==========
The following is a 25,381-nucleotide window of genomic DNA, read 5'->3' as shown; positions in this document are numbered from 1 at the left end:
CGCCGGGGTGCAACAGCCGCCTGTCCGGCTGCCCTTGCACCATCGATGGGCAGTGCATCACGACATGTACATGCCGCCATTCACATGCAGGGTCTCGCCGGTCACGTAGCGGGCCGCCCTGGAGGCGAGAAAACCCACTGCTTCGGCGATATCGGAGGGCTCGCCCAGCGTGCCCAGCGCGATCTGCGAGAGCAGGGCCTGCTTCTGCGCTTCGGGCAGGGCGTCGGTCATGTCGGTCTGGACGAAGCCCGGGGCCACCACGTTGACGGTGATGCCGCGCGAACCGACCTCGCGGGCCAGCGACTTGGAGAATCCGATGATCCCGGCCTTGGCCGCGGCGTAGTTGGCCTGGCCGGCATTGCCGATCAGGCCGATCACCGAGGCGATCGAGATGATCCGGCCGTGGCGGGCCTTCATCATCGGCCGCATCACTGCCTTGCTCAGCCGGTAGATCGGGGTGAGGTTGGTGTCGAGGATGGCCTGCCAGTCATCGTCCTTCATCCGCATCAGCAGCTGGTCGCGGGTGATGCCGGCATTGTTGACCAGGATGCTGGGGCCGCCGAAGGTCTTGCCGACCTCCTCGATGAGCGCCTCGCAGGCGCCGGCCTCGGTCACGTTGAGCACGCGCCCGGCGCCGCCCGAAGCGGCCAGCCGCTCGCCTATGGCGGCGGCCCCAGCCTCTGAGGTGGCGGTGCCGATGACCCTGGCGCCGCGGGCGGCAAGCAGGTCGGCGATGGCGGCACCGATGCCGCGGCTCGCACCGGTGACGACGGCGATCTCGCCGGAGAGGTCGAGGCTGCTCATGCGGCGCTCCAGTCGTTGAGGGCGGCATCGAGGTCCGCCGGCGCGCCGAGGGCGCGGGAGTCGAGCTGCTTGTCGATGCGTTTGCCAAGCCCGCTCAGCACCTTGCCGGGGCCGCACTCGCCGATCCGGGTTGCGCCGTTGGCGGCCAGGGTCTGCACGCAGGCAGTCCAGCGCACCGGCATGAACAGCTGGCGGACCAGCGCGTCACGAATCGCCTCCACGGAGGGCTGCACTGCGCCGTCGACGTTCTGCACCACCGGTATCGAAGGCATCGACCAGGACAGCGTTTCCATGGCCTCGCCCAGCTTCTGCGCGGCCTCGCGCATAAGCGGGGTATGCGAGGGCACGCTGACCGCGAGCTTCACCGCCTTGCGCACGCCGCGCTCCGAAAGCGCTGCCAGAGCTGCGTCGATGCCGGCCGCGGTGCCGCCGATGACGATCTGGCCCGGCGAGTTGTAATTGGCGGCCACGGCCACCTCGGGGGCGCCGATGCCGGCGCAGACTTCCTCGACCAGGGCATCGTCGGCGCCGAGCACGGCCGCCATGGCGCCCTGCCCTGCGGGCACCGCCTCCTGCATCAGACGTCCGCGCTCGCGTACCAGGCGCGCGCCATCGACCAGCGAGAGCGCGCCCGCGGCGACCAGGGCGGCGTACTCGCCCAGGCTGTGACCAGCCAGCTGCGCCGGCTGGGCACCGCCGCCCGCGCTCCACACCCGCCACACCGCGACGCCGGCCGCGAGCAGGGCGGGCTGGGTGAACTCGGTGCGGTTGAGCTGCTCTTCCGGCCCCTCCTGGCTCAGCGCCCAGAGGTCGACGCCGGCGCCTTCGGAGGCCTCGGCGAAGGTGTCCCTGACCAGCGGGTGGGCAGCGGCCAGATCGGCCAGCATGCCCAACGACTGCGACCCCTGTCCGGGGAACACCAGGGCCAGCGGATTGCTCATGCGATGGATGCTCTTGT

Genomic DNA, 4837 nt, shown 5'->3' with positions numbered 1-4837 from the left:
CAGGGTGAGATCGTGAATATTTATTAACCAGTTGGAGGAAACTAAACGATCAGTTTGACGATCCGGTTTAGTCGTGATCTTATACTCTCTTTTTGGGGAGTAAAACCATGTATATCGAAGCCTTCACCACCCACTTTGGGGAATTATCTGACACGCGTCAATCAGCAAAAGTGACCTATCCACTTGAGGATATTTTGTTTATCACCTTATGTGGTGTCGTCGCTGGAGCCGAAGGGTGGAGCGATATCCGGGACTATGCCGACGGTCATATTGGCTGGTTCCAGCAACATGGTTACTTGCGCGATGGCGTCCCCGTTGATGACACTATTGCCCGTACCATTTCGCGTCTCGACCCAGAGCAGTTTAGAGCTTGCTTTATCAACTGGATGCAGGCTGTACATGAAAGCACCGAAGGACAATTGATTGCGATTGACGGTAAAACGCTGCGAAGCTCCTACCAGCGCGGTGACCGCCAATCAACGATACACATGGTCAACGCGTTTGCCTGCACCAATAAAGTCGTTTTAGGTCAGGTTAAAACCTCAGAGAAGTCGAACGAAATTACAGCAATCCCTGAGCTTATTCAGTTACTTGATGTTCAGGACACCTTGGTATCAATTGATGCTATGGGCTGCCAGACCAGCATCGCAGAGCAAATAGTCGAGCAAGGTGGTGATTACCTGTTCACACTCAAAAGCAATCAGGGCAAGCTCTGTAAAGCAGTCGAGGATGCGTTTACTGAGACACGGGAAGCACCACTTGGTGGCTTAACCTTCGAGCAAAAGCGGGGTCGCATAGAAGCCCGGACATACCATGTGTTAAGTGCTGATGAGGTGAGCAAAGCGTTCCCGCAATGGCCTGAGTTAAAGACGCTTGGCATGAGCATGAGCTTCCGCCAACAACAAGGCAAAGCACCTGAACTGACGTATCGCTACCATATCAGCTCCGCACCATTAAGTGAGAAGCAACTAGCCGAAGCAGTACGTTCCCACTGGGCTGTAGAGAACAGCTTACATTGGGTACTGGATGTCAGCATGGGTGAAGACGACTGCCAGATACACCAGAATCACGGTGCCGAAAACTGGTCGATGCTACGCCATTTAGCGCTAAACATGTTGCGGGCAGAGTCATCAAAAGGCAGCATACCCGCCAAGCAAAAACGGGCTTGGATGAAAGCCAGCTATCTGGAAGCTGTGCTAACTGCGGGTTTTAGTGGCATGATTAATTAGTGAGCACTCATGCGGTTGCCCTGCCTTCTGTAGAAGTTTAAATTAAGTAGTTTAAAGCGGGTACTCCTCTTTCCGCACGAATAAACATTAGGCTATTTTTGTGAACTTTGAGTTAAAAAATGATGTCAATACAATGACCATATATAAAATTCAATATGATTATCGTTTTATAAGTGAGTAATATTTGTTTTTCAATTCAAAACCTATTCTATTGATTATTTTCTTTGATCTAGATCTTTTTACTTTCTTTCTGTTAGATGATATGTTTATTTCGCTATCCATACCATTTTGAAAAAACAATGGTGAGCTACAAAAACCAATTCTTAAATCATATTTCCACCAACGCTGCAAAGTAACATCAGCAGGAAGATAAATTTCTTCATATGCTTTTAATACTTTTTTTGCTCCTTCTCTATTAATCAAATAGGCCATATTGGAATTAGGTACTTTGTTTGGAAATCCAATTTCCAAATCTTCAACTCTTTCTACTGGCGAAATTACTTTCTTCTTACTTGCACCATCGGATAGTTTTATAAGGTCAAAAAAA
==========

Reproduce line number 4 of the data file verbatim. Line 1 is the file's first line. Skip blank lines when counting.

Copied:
CAGGGTGAGATCGTGAATATTTATTAACCAGTTGGAGGAAACTAAACGATCAGTTTGACGATCCGGTTTAGTCGTGATCTTATACTCTCTTTTTGGGGAGTAAAACCATGTATATCGAAGCCTTCACCACCCACTTTGGGGAATTATCTGACACGCGTCAATCAGCAAAAGTGACCTATCCACTTGAGGATATTTTGTTTATCACCTTATGTGGTGTCGTCGCTGGAGCCGAAGGGTGGAGCGATATCCGGGACTATGCCGACGGTCATATTGGCTGGTTCCAGCAACATGGTTACTTGCGCGATGGCGTCCCCGTTGATGACACTATTGCCCGTACCATTTCGCGTCTCGACCCAGAGCAGTTTAGAGCTTGCTTTATCAACTGGATGCAGGCTGTACATGAAAGCACCGAAGGACAATTGATTGCGATTGACGGTAAAACGCTGCGAAGCTCCTACCAGCGCGGTGACCGCCAATCAACGATACACATGGTCAACGCGTTTGCCTGCACCAATAAAGTCGTTTTAGGTCAGGTTAAAACCTCAGAGAAGTCGAACGAAATTACAGCAATCCCTGAGCTTATTCAGTTACTTGATGTTCAGGACACCTTGGTATCAATTGATGCTATGGGCTGCCAGACCAGCATCGCAGAGCAAATAGTCGAGCAAGGTGGTGATTACCTGTTCACACTCAAAAGCAATCAGGGCAAGCTCTGTAAAGCAGTCGAGGATGCGTTTACTGAGACACGGGAAGCACCACTTGGTGGCTTAACCTTCGAGCAAAAGCGGGGTCGCATAGAAGCCCGGACATACCATGTGTTAAGTGCTGATGAGGTGAGCAAAGCGTTCCCGCAATGGCCTGAGTTAAAGACGCTTGGCATGAGCATGAGCTTCCGCCAACAACAAGGCAAAGCACCTGAACTGACGTATCGCTACCATATCAGCTCCGCACCATTAAGTGAGAAGCAACTAGCCGAAGCAGTACGTTCCCACTGGGCTGTAGAGAACAGCTTACATTGGGTACTGGATGTCAGCATGGGTGAAGACGACTGCCAGATACACCAGAATCACGGTGCCGAAAACTGGTCGATGCTACGCCATTTAGCGCTAAACATGTTGCGGGCAGAGTCATCAAAAGGCAGCATACCCGCCAAGCAAAAACGGGCTTGGATGAAAGCCAGCTATCTGGAAGCTGTGCTAACTGCGGGTTTTAGTGGCATGATTAATTAGTGAGCACTCATGCGGTTGCCCTGCCTTCTGTAGAAGTTTAAATTAAGTAGTTTAAAGCGGGTACTCCTCTTTCCGCACGAATAAACATTAGGCTATTTTTGTGAACTTTGAGTTAAAAAATGATGTCAATACAATGACCATATATAAAATTCAATATGATTATCGTTTTATAAGTGAGTAATATTTGTTTTTCAATTCAAAACCTATTCTATTGATTATTTTCTTTGATCTAGATCTTTTTACTTTCTTTCTGTTAGATGATATGTTTATTTCGCTATCCATACCATTTTGAAAAAACAATGGTGAGCTACAAAAACCAATTCTTAAATCATATTTCCACCAACGCTGCAAAGTAACATCAGCAGGAAGATAAATTTCTTCATATGCTTTTAATACTTTTTTTGCTCCTTCTCTATTAATCAAATAGGCCATATTGGAATTAGGTACTTTGTTTGGAAATCCAATTTCCAAATCTTCAACTCTTTCTACTGGCGAAATTACTTTCTTCTTACTTGCACCATCGGATAGTTTTATAAGGTCAAAAAAA